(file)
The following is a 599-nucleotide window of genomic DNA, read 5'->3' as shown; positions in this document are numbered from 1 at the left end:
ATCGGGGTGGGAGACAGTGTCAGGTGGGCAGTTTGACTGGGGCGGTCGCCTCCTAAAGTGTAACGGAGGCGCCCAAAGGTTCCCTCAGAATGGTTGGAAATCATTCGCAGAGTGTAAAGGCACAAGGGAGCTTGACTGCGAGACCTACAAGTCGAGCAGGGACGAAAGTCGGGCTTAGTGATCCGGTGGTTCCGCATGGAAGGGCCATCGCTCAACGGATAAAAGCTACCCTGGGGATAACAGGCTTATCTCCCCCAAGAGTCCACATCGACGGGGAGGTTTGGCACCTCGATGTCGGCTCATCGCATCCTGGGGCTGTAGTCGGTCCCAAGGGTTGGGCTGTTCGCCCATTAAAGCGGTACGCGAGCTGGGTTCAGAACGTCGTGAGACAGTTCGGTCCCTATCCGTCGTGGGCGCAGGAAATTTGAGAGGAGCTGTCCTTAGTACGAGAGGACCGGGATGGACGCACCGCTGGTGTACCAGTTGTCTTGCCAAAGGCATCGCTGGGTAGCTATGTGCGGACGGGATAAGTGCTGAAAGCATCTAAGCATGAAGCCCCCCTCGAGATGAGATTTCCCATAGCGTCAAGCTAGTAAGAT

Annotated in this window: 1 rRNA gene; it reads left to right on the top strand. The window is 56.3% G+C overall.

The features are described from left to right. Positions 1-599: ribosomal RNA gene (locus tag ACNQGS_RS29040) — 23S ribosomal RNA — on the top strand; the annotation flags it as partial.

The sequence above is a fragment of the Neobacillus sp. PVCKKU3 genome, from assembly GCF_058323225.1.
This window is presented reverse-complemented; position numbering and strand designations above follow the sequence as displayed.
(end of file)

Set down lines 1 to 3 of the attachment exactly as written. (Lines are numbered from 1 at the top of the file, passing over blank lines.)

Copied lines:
The following is a 599-nucleotide window of genomic DNA, read 5'->3' as shown; positions in this document are numbered from 1 at the left end:
ATCGGGGTGGGAGACAGTGTCAGGTGGGCAGTTTGACTGGGGCGGTCGCCTCCTAAAGTGTAACGGAGGCGCCCAAAGGTTCCCTCAGAATGGTTGGAAATCATTCGCAGAGTGTAAAGGCACAAGGGAGCTTGACTGCGAGACCTACAAGTCGAGCAGGGACGAAAGTCGGGCTTAGTGATCCGGTGGTTCCGCATGGAAGGGCCATCGCTCAACGGATAAAAGCTACCCTGGGGATAACAGGCTTATCTCCCCCAAGAGTCCACATCGACGGGGAGGTTTGGCACCTCGATGTCGGCTCATCGCATCCTGGGGCTGTAGTCGGTCCCAAGGGTTGGGCTGTTCGCCCATTAAAGCGGTACGCGAGCTGGGTTCAGAACGTCGTGAGACAGTTCGGTCCCTATCCGTCGTGGGCGCAGGAAATTTGAGAGGAGCTGTCCTTAGTACGAGAGGACCGGGATGGACGCACCGCTGGTGTACCAGTTGTCTTGCCAAAGGCATCGCTGGGTAGCTATGTGCGGACGGGATAAGTGCTGAAAGCATCTAAGCATGAAGCCCCCCTCGAGATGAGATTTCCCATAGCGTCAAGCTAGTAAGAT

Annotated in this window: 1 rRNA gene; it reads left to right on the top strand. The window is 56.3% G+C overall.